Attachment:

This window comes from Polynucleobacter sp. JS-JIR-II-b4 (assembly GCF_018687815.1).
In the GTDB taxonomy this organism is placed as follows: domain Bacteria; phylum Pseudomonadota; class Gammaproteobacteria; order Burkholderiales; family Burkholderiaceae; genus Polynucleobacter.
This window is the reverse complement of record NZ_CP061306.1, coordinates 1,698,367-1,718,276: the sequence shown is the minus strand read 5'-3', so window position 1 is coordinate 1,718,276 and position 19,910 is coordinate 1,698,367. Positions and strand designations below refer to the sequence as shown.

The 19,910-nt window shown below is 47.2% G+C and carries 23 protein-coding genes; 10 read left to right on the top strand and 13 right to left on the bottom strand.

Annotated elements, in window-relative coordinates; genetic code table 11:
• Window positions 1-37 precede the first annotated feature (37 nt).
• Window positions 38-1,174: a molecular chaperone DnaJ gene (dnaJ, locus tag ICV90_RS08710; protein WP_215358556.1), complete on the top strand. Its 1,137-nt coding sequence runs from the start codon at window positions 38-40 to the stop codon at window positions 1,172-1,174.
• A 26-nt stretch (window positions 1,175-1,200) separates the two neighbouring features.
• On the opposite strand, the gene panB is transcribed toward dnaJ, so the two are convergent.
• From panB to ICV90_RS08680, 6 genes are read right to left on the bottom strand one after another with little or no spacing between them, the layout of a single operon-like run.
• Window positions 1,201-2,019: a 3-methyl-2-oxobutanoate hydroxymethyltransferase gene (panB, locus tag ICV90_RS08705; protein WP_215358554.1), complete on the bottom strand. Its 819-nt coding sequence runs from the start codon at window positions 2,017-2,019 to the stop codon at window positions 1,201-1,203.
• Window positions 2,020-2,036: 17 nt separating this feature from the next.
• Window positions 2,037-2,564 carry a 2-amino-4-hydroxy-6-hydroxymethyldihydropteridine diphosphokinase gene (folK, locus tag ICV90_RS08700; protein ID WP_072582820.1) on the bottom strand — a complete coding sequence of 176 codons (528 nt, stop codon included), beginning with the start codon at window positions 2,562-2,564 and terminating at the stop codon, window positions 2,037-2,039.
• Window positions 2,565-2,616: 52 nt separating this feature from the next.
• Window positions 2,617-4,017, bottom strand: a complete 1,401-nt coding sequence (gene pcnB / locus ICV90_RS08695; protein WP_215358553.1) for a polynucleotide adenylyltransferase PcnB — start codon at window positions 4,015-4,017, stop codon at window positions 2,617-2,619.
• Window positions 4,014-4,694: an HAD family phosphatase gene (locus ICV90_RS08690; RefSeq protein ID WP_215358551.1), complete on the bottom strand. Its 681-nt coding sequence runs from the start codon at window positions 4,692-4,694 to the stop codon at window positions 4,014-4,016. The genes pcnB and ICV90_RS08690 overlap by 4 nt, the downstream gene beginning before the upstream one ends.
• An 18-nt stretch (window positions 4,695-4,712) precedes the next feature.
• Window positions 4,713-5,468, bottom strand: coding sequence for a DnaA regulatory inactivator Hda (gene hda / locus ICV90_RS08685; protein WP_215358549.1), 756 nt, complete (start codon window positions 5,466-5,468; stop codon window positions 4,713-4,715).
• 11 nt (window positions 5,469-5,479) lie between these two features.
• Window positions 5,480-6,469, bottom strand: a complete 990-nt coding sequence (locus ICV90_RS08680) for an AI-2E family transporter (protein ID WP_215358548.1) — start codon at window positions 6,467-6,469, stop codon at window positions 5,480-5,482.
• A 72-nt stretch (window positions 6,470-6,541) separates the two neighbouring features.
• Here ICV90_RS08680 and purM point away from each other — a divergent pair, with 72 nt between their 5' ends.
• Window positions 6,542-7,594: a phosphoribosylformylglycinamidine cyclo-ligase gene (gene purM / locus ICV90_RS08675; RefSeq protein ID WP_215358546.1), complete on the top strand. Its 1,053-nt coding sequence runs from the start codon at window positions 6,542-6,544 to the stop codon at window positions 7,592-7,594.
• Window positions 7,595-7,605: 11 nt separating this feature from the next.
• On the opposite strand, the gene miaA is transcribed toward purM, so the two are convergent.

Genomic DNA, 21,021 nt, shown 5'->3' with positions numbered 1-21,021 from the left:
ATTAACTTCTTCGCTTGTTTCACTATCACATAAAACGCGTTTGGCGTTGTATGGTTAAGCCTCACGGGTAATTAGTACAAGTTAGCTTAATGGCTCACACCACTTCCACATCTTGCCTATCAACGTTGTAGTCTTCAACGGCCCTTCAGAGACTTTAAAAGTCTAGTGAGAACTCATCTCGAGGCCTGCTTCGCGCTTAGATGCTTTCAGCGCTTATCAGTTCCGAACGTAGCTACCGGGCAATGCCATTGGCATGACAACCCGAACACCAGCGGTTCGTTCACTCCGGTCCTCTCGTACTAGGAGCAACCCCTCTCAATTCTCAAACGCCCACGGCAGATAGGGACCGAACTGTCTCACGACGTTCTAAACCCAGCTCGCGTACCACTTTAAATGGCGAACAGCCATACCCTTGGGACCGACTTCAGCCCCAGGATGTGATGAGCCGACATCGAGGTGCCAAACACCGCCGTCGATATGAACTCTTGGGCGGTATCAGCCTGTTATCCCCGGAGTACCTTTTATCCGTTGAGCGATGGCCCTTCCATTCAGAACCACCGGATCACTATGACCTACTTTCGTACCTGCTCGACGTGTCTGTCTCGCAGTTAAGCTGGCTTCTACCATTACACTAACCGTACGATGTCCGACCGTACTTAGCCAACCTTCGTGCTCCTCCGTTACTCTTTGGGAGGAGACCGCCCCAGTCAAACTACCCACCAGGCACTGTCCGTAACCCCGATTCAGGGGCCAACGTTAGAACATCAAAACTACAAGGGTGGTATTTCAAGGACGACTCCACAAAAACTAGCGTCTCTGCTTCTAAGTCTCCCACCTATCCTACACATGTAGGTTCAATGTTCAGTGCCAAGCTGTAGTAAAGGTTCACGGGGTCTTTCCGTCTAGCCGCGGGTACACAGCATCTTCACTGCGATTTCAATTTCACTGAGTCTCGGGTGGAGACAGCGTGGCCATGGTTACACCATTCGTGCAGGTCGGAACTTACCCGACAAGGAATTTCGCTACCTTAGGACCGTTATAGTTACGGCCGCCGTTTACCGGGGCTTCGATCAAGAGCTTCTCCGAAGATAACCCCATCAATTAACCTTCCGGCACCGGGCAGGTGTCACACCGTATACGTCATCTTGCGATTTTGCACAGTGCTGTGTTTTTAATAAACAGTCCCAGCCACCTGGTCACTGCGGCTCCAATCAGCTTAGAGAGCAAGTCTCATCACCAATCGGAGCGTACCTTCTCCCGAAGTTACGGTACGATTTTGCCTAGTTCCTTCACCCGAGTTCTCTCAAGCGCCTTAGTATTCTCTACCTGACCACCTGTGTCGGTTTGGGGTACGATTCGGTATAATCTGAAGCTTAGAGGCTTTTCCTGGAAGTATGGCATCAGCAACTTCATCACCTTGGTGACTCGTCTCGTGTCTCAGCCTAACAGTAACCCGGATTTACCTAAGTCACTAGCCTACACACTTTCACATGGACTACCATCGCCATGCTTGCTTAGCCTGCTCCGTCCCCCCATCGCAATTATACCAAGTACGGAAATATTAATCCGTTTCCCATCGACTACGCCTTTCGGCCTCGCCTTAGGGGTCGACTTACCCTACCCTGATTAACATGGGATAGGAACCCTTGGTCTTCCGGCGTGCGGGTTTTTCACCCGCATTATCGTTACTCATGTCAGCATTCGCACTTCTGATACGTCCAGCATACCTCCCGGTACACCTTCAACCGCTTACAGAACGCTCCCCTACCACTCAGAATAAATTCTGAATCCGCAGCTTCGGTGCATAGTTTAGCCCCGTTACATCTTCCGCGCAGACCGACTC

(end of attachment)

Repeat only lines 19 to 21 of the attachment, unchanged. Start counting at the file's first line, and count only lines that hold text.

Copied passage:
• 11 nt (window positions 5,469-5,479) lie between these two features.
• Window positions 5,480-6,469, bottom strand: a complete 990-nt coding sequence (locus ICV90_RS08680) for an AI-2E family transporter (protein ID WP_215358548.1) — start codon at window positions 6,467-6,469, stop codon at window positions 5,480-5,482.
• A 72-nt stretch (window positions 6,470-6,541) separates the two neighbouring features.